• Learn about Getting Things Done by David Allen; it brings a structure to handling your “in” box. You process your inbox by handling any action that can be completed quickly (e.g., in less than two minutes), deleting/trashing unneeded messages, delegating emails to others, or putting the email into the proper work queue.
  • Schedule a team discussion to learn how team members are handling email overload. Map out some practices for the team to implement together.

 

My Story: Email Overload – Too Much in the Inbox

Just got to work and checked email.  Nuts . . . there are already twenty emails awaiting me – I glance through each message, quickly dispatching nine of them only to discover that four more have already arrived.  It seems that if I stop doing email, even for an hour, that the onslaught of email will defeat me.  Even by doing email while on conference calls, I know that by day’s end my inbox will once again have grown in size.  I’m disappointing those who need to hear from me and I’m stressed about the backlog of email messages needing my attention.

 

Then I took a day of vacation.  Returning to the office I was welcomed by an overflowing inbox and immediately a feeling of despair overcame me.  I hadn’t realized just how many messages had been arriving each day.   It’s was time to bite the bullet and put in some extra hours to clear my inbox.  But from now on, I need a method of efficiently handling my email backlog along with all of the new arrivals to my inbox.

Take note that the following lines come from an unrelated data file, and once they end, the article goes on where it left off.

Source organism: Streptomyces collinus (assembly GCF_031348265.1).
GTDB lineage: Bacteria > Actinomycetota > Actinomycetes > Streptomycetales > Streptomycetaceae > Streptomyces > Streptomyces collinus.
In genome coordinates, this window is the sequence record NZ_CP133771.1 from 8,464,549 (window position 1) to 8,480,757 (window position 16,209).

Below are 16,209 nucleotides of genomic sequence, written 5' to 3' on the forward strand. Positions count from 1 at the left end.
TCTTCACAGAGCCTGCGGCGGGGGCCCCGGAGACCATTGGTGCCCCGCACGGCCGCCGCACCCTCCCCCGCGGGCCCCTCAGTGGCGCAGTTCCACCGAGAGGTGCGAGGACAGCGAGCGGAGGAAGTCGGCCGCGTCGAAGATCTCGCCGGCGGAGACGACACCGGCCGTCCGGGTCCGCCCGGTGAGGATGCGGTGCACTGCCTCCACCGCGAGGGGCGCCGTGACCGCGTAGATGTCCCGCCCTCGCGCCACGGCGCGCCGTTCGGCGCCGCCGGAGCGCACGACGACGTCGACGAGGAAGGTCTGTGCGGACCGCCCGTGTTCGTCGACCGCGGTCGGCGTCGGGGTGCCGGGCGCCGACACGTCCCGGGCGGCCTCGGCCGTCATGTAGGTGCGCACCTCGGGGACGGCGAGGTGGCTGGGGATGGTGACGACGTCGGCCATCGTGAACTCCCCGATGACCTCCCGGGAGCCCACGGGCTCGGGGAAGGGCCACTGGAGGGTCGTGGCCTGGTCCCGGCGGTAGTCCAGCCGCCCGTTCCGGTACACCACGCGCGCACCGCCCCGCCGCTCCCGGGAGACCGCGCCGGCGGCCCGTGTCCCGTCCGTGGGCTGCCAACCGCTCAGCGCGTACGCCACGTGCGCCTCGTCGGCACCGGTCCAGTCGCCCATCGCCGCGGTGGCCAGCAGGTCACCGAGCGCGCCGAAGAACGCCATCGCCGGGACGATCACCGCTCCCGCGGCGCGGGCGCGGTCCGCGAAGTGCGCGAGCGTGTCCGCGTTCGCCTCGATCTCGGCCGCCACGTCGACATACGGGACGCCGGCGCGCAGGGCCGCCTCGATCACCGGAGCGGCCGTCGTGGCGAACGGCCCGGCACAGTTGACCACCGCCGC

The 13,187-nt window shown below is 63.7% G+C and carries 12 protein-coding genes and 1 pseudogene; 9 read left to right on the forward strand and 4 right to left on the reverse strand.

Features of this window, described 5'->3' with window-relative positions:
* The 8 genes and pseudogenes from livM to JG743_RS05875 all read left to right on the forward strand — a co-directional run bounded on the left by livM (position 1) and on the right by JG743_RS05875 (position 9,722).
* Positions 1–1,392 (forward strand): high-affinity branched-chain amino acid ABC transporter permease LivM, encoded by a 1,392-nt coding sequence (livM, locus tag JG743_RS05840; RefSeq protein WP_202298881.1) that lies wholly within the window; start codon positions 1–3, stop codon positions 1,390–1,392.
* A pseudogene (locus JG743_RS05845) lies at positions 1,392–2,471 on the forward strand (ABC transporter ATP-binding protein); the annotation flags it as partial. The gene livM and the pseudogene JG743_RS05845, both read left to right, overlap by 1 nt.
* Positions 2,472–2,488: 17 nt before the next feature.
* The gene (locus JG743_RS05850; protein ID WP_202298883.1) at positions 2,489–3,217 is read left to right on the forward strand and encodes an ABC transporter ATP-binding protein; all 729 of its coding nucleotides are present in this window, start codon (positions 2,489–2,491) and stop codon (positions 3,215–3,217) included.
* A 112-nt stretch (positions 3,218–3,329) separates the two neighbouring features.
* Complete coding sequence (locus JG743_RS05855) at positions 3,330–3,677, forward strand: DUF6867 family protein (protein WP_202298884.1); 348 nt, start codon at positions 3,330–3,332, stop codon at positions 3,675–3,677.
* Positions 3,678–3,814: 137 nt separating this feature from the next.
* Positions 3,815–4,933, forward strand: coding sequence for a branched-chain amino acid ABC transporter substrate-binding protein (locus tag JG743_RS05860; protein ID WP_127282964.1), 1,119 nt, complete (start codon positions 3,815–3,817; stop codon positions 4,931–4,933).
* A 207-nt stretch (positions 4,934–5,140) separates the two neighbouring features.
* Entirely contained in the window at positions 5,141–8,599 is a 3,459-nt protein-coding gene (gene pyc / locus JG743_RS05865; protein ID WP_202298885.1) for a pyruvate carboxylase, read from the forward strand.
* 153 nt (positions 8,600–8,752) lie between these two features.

This story is all too common.  Your story might differ in the details, but the general theme is probably familiar.

Almost all of the problems with email overload are experienced by the receiver, yet these problems are almost universally caused by the sender.  Being constantly overloaded by the email that unrelentingly continues to arrive in your inbox isn’t any fun – indeed it can impede project progress and increase underlying frustration levels.

Here are some tried and true methods that may work for you.  Some of these require learning a new discipline that may not feel natural at first, but they can help.  The “Getting Things Done” approach, even if only partially adopted, can help in managing the excessive volumes of incoming email that many of us are experiencing. 

 

Coping with Too Much Email